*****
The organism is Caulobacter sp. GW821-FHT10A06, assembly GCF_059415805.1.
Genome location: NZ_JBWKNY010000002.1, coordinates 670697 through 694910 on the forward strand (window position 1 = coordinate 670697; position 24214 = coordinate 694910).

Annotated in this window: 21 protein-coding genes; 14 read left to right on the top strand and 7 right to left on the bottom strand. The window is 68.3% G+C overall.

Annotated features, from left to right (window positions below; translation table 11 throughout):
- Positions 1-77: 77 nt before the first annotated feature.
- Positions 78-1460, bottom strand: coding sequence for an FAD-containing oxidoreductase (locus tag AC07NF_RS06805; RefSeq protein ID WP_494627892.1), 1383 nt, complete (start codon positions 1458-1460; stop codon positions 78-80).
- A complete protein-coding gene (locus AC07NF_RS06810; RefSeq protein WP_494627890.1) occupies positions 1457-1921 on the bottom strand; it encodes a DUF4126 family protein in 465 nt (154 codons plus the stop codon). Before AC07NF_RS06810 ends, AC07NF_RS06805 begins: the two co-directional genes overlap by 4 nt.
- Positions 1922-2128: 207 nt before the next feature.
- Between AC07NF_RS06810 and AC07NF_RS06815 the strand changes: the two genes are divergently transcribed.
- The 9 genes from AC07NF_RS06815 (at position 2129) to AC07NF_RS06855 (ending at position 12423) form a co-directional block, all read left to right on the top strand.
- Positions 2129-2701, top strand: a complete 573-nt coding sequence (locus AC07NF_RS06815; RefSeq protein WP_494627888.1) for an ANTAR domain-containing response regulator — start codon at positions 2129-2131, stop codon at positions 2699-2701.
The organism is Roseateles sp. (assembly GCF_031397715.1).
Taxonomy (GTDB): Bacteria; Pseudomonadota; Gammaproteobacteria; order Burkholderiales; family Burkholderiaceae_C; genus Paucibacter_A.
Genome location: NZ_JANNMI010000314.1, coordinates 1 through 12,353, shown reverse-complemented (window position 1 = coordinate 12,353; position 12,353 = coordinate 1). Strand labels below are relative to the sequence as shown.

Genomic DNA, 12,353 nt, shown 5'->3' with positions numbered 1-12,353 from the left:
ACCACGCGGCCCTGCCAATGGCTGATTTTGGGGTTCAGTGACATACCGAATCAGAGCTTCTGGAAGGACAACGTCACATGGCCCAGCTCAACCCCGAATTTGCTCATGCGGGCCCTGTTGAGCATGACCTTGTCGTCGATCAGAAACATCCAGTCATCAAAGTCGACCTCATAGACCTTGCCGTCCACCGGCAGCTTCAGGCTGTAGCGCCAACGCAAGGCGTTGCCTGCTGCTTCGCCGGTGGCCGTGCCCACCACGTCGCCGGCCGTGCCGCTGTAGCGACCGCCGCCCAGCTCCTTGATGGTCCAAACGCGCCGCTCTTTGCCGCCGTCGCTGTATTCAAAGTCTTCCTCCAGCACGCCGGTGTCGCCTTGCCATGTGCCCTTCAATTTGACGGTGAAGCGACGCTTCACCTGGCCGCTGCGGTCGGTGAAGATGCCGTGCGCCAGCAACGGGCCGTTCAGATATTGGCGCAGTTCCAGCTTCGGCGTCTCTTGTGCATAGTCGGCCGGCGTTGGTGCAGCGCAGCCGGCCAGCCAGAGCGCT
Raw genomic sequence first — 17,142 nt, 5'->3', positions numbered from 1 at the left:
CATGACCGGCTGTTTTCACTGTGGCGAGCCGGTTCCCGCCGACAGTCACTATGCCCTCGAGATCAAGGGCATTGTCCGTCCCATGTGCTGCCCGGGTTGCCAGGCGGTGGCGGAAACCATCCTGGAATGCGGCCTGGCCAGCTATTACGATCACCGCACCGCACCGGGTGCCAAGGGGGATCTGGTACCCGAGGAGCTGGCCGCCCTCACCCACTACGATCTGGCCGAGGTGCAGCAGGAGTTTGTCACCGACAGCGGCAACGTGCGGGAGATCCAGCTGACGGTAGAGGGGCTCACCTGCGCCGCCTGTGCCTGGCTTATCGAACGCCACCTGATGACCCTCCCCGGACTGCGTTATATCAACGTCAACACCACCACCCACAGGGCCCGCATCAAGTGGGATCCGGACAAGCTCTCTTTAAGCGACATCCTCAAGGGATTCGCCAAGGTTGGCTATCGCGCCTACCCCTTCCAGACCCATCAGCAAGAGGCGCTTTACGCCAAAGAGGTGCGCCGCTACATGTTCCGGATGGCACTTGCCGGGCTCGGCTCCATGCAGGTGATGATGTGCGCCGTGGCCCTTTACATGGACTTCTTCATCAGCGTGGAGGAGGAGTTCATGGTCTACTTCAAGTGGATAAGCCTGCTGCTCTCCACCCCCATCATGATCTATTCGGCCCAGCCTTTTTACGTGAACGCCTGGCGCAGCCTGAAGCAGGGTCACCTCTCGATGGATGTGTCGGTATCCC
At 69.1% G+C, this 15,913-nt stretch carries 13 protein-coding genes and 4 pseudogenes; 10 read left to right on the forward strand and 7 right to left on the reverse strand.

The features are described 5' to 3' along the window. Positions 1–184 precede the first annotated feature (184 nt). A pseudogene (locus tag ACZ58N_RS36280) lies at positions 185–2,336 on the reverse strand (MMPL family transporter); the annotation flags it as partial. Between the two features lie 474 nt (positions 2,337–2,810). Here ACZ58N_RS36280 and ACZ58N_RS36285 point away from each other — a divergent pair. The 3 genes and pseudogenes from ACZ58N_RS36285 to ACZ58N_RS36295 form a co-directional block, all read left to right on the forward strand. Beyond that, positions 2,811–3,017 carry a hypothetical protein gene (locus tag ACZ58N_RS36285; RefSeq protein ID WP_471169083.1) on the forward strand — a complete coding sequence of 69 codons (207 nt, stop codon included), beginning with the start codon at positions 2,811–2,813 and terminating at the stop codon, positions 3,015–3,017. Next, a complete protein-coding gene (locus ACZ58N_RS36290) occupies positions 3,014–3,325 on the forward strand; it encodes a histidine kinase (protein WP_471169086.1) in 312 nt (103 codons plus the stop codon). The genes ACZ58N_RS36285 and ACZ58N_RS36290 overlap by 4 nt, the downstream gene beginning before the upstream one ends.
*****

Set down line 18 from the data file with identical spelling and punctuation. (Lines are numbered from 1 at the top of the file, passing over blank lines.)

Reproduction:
CATGACCGGCTGTTTTCACTGTGGCGAGCCGGTTCCCGCCGACAGTCACTATGCCCTCGAGATCAAGGGCATTGTCCGTCCCATGTGCTGCCCGGGTTGCCAGGCGGTGGCGGAAACCATCCTGGAATGCGGCCTGGCCAGCTATTACGATCACCGCACCGCACCGGGTGCCAAGGGGGATCTGGTACCCGAGGAGCTGGCCGCCCTCACCCACTACGATCTGGCCGAGGTGCAGCAGGAGTTTGTCACCGACAGCGGCAACGTGCGGGAGATCCAGCTGACGGTAGAGGGGCTCACCTGCGCCGCCTGTGCCTGGCTTATCGAACGCCACCTGATGACCCTCCCCGGACTGCGTTATATCAACGTCAACACCACCACCCACAGGGCCCGCATCAAGTGGGATCCGGACAAGCTCTCTTTAAGCGACATCCTCAAGGGATTCGCCAAGGTTGGCTATCGCGCCTACCCCTTCCAGACCCATCAGCAAGAGGCGCTTTACGCCAAAGAGGTGCGCCGCTACATGTTCCGGATGGCACTTGCCGGGCTCGGCTCCATGCAGGTGATGATGTGCGCCGTGGCCCTTTACATGGACTTCTTCATCAGCGTGGAGGAGGAGTTCATGGTCTACTTCAAGTGGATAAGCCTGCTGCTCTCCACCCCCATCATGATCTATTCGGCCCAGCCTTTTTACGTGAACGCCTGGCGCAGCCTGAAGCAGGGTCACCTCTCGATGGATGTGTCGGTATCCC